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Review: "Clash of the Titans"

Friday, April 2, 2010 - - 0 Comments


A great fantastic epic, well worth your theater dollars--but don't see it in 3D; you're not missing a thing.








I have a confession to make: before today I'd never seen the 1981 original Clash of the Titans.  I know, I know, it's nerd blasphemy.  I did, however, seek to remedy that affront before I set out to see the remake.  This morning I queued up the original on Netflix and watched it on the Xbox.  I enjoyed it a lot more than I'd anticipated.  Now, the only reason I bring all of this up is so you realize that this review is not written from the point of view of someone who grew up with the original and has that nostalgic love for it.

Going in to the new Clash of the Titans, I still really wanted to hate it.  In fact for the first quarter of the movie, I kinda did.  It was a little boring and a lot of the changes to the plot made little sense.  I'd read a few other reviews and was almost certain that I would end up agreeing with all the naysayers.  But after the visit with the Stygian witches, things took a turn for the better.  Perseus's speech brings the group together and the movie takes on the feel of a classic fantasy quest, ala Lord of the Rings.  Now, this movie is no LOTR by any stretch of the imagination.  What I mean is that, as a fantasy fan, what appeals to me is a band of heroes coming together and venturing out on a quest.  It's the classic setup, one that makes not only LOTR great, but also Star Wars, the Dragonlance series, or Shannara.  Unlike the original, in this version all of Perseus' men are given personalities and lives that you truly care about.  After that I was totally on board.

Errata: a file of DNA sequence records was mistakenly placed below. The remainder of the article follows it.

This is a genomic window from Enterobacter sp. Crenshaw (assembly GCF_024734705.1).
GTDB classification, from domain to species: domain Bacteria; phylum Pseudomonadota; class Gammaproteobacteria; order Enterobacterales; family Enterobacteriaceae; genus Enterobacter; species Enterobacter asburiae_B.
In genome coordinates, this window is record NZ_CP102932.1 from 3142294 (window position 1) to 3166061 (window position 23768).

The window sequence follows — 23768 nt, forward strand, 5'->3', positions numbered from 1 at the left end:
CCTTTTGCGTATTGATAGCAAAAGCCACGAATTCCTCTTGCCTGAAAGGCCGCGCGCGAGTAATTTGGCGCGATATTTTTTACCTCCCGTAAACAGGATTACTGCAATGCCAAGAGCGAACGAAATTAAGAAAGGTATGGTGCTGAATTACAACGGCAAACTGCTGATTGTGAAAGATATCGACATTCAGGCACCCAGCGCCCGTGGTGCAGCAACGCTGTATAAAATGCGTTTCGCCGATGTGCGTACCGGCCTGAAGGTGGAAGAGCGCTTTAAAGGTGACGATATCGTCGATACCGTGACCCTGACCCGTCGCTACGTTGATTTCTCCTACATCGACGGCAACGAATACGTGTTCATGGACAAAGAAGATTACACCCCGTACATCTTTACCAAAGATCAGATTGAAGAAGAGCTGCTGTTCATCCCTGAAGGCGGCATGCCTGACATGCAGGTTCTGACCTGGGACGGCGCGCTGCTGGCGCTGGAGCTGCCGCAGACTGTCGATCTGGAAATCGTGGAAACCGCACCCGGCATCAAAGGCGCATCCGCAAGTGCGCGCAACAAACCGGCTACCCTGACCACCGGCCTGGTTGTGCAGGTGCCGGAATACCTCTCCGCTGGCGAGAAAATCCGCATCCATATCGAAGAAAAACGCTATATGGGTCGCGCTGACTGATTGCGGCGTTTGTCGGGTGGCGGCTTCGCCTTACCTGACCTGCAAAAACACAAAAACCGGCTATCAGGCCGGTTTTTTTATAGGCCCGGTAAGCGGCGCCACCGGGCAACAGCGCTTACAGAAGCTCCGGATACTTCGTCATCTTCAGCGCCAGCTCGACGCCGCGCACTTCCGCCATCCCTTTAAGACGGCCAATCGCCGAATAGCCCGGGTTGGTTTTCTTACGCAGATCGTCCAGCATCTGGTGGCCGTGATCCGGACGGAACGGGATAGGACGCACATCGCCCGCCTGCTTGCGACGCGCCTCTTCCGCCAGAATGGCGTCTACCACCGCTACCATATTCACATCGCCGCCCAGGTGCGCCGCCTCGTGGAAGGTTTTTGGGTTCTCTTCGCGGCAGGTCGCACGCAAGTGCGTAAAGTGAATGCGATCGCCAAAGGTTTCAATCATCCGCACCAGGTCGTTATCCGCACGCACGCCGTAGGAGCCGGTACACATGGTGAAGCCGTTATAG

Let's break it down into what worked and didn't work.  I absolutely loved: Io (beautiful, smart, and cunning), Black Pegasus (I sneered at first but it's actually pretty badass), Medusa (beautiful but deadly--perfectly rendered), The Djin (my favorites of the whole movie), Charon & The River Styx (although Dante's Inferno did it better), Ralph Fiennes & Liam Neeson (both stellar actors, neither one dumbing it down), The Kraken (epic and frightening--again, perfectly rendered), Pete Postlethwaite (one of my favorite character actors; a shame his part is so small), The Bubo cameo (such a stupid character but totally worthy of a cameo), Alexander Siddig (the DS9 vet has a teeny, tiny role as Hermes).

    So what didn't work?  The 3D.  Yep, the rumors are true: this is a terrible 3D movie.  Here's the difference between the different types of 3D--films like Avatar are filmed with 3D digital cameras and the director can literally see the scene in 3D on the set monitor and plan his shots accordingly, whereas films like Clash of the Titans or Alice in Wonderland were filmed with normal cameras and a 3D effect was added in post-production, resulting in a sort of "pop-up book" feeling.  Unfortunately, Titans was rushed through the 3D process and the result is that it adds nothing to the film whatsoever.  In fact, it's downright distracting at times.  Oh, you know what?  I just realized that the 3D does add something to the film--$4.00 more to the ticket price.  Please, please, please, I implore you--if you see this film in the theater, see it in 2D.  I know you're curious, thinking maybe I'm wrong or all of the critics are just exaggerating but I promise you, we're not.

    On a side note, I think Hollywood is going to learn a hard lesson this weekend.  Over the past several years, Tyler Perry has been quietly releasing his small urban films against these kinds of Hollywood blockbusters and his films continue to earn as much or more than most of these big budget epics.  I visited two theaters tonight before seeing Clash of the Titans and although Titans was sold out at both of them, Tyler Perry's Why Did I Get Married Too was sold out on more screens.  Now granted, there were more screen devoted to Titans overall but I wouldn't be surprised at all to learn that Mr. Perry's new film takes in the same or more than Titans this weekend.  Just goes to show, it's the story that counts.  And, as a writer, that always makes me smile.

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